Sec. 11-1002.
    Pedestrians’ right-of-way at crosswalks.
    (a) When traffic control signals are not in place or not in operation the driver of a vehicle shall stop and yield the right-of-way to a pedestrian crossing the roadway within a crosswalk when the pedestrian is upon the half of the roadway upon which the vehicle is traveling, or when the pedestrian is approaching so closely from the opposite half of the roadway as to be in danger.
    ***(b) No pedestrian shall suddenly leave a curb or other place of safety and walk or run into the path of a moving vehicle which is so close as to constitute an immediate hazard.
    (c) Paragraph (a) shall not apply under the condition stated in Section 11-1003 (b).
    (d) Whenever any vehicle is stopped at a marked crosswalk or at any unmarked crosswalk at an intersection to permit a pedestrian to cross the roadway, the driver of any other vehicle approaching from the rear shall not overtake and pass such stopped vehicle.
    (e) Whenever stop signs or flashing red signals are in place at an intersection or at a plainly marked crosswalk between intersections, drivers shall yield right-of-way to pedestrians as set forth in Section 11-904 of this Chapter.

    – See more at: http://www.mybikeadvocate.com/2014/02/illinois-law-says-drivers-should-stop.html#sthash.pIbEhB7R.dpuf

  • If the alderman and CDOT don’t see your recommendations, it’s a futile exercise to redesign the Logan Square traffic circle. Do whatever it takes to get them in your audience.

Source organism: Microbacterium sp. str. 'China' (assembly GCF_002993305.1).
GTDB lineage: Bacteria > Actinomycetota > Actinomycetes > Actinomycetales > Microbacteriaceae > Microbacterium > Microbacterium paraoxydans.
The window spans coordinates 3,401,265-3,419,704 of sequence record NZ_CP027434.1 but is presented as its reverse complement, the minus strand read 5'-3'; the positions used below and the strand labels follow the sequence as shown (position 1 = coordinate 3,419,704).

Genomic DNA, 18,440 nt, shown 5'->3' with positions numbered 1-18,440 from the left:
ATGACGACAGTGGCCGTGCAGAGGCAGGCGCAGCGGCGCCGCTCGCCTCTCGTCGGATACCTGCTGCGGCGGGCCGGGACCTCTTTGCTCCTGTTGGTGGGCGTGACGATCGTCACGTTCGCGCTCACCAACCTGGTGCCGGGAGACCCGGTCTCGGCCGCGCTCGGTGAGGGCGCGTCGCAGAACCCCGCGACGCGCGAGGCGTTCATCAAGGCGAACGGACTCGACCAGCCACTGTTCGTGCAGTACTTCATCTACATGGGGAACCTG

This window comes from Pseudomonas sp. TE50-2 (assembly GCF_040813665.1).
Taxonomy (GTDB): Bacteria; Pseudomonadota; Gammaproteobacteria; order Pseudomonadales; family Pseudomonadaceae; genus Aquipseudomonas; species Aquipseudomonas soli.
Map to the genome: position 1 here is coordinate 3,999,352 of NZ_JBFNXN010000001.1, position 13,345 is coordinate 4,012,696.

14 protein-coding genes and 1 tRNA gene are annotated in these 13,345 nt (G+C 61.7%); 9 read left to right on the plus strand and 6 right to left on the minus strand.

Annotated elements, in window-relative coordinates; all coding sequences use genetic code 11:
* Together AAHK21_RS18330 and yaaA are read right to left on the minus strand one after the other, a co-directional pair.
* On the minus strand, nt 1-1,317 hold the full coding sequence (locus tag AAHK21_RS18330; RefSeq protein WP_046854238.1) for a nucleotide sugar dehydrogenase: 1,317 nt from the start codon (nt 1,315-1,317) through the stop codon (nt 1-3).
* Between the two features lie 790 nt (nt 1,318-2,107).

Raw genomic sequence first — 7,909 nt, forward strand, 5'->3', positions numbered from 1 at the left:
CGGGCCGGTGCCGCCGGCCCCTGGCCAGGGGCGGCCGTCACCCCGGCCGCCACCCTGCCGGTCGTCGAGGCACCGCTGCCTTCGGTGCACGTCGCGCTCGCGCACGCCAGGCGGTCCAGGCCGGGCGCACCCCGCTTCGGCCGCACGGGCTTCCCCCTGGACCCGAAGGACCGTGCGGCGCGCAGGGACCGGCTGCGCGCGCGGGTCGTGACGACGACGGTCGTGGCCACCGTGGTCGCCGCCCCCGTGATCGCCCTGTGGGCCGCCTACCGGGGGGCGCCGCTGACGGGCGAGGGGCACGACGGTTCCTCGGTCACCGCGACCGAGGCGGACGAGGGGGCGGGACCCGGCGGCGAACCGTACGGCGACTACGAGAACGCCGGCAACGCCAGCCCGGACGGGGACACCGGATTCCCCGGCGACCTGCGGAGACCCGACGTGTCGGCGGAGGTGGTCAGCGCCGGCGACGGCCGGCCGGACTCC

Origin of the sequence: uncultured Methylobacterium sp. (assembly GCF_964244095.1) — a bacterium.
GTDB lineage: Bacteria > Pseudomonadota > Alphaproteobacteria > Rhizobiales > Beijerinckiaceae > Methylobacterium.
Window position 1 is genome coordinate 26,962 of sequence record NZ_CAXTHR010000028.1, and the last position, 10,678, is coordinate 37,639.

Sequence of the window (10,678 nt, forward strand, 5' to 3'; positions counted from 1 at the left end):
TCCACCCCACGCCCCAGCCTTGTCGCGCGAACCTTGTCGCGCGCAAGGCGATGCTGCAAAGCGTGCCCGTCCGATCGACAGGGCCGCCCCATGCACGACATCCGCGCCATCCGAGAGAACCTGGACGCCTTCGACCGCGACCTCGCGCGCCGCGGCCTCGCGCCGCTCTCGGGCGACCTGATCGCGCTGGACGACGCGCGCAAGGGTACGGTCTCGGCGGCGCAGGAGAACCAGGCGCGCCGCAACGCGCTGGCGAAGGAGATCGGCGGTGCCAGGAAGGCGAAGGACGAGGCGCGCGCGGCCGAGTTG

• The Municipal Code of Chicago does pedestrians one better.

    “9-24-030 Crosswalks – Pedestrians to have right- of-way.

    Where stop signs are in place at any crosswalk at an intersection or between intersections, pedestrians within or entering [emphasis added] the crosswalk at either edge of the roadway shall have the right-of-way over vehicles stopped in obedience to such signs. Drivers of vehicles having so yielded the right-of-way to pedestrians entering or within the nearest crosswalk at an intersection shall also yield the right-of-way to pedestrians within any other crosswalk at the intersection.”

    The key phrase is “or entering the crosswalk”.

  • Jim Mitchell

    Wish it said “entering or preparing to enter,” but I think common sense interpretation works here; drivers should slow down or stop/yield if it’s apparent from body language/positioning that a pedestrian *wants* to enter the crosswalk or is about to do so. Any traffic lawyers here know whether/how the Chicago ordinance and/or Illinois statute have been interpreted in court? By the police?

  • There’s a standard for repaving set out in the “Rules and Regulations for Work in the Public Way.” It describes how soon the road must be restored to better than original condition, the dimensions of the restoration (if you cut a third of the road, you have to repave to half the road, or something like that).

    These regs were discussed in this post:

    The same document also describes detour design for sidewalk and bike lane closures, and facilitating walking and biking traffic.